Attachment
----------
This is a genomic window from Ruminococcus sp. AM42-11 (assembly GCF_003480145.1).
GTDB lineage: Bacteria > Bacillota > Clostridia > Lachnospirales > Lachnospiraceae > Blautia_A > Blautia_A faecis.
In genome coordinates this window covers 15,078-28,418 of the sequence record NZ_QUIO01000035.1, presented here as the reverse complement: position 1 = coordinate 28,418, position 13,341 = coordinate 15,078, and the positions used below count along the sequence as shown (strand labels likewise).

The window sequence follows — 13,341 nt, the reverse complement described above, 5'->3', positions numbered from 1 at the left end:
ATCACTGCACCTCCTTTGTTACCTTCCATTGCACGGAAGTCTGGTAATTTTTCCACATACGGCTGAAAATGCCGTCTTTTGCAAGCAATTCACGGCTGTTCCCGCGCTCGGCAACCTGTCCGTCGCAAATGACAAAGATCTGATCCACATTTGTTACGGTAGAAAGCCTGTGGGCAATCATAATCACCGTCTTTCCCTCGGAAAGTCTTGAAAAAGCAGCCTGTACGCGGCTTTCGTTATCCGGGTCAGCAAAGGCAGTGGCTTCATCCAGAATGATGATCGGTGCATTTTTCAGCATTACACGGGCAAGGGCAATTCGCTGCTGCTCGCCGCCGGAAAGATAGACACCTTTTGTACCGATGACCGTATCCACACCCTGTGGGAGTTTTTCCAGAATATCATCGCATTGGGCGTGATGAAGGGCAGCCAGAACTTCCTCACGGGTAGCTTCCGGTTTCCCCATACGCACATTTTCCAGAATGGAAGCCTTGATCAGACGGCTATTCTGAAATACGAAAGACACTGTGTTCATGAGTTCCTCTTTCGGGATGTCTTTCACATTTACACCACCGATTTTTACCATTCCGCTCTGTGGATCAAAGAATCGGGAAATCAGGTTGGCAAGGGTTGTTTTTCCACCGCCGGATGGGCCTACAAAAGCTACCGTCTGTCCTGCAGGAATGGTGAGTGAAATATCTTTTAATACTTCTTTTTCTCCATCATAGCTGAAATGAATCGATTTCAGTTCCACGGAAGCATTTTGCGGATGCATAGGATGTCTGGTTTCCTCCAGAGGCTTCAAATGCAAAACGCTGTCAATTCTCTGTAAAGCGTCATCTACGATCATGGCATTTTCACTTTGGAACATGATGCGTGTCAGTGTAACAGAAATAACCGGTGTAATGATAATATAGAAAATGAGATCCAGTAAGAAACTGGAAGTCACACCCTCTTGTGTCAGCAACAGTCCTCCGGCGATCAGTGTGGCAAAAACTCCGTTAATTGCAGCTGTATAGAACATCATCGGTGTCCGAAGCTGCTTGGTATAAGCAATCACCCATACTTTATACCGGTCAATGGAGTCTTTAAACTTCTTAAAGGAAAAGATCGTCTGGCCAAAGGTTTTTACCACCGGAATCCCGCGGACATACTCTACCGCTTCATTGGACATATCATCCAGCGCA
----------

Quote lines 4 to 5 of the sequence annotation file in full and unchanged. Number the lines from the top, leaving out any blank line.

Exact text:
The window sequence follows — 13,341 nt, the reverse complement described above, 5'->3', positions numbered from 1 at the left end:
ATCACTGCACCTCCTTTGTTACCTTCCATTGCACGGAAGTCTGGTAATTTTTCCACATACGGCTGAAAATGCCGTCTTTTGCAAGCAATTCACGGCTGTTCCCGCGCTCGGCAACCTGTCCGTCGCAAATGACAAAGATCTGATCCACATTTGTTACGGTAGAAAGCCTGTGGGCAATCATAATCACCGTCTTTCCCTCGGAAAGTCTTGAAAAAGCAGCCTGTACGCGGCTTTCGTTATCCGGGTCAGCAAAGGCAGTGGCTTCATCCAGAATGATGATCGGTGCATTTTTCAGCATTACACGGGCAAGGGCAATTCGCTGCTGCTCGCCGCCGGAAAGATAGACACCTTTTGTACCGATGACCGTATCCACACCCTGTGGGAGTTTTTCCAGAATATCATCGCATTGGGCGTGATGAAGGGCAGCCAGAACTTCCTCACGGGTAGCTTCCGGTTTCCCCATACGCACATTTTCCAGAATGGAAGCCTTGATCAGACGGCTATTCTGAAATACGAAAGACACTGTGTTCATGAGTTCCTCTTTCGGGATGTCTTTCACATTTACACCACCGATTTTTACCATTCCGCTCTGTGGATCAAAGAATCGGGAAATCAGGTTGGCAAGGGTTGTTTTTCCACCGCCGGATGGGCCTACAAAAGCTACCGTCTGTCCTGCAGGAATGGTGAGTGAAATATCTTTTAATACTTCTTTTTCTCCATCATAGCTGAAATGAATCGATTTCAGTTCCACGGAAGCATTTTGCGGATGCATAGGATGTCTGGTTTCCTCCAGAGGCTTCAAATGCAAAACGCTGTCAATTCTCTGTAAAGCGTCATCTACGATCATGGCATTTTCACTTTGGAACATGATGCGTGTCAGTGTAACAGAAATAACCGGTGTAATGATAATATAGAAAATGAGATCCAGTAAGAAACTGGAAGTCACACCCTCTTGTGTCAGCAACAGTCCTCCGGCGATCAGTGTGGCAAAAACTCCGTTAATTGCAGCTGTATAGAACATCATCGGTGTCCGAAGCTGCTTGGTATAAGCAATCACCCATACTTTATACCGGTCAATGGAGTCTTTAAACTTCTTAAAGGAAAAGATCGTCTGGCCAAAGGTTTTTACCACCGGAATCCCGCGGACATACTCTACCGCTTCATTGGACATATCATCCAGCGCA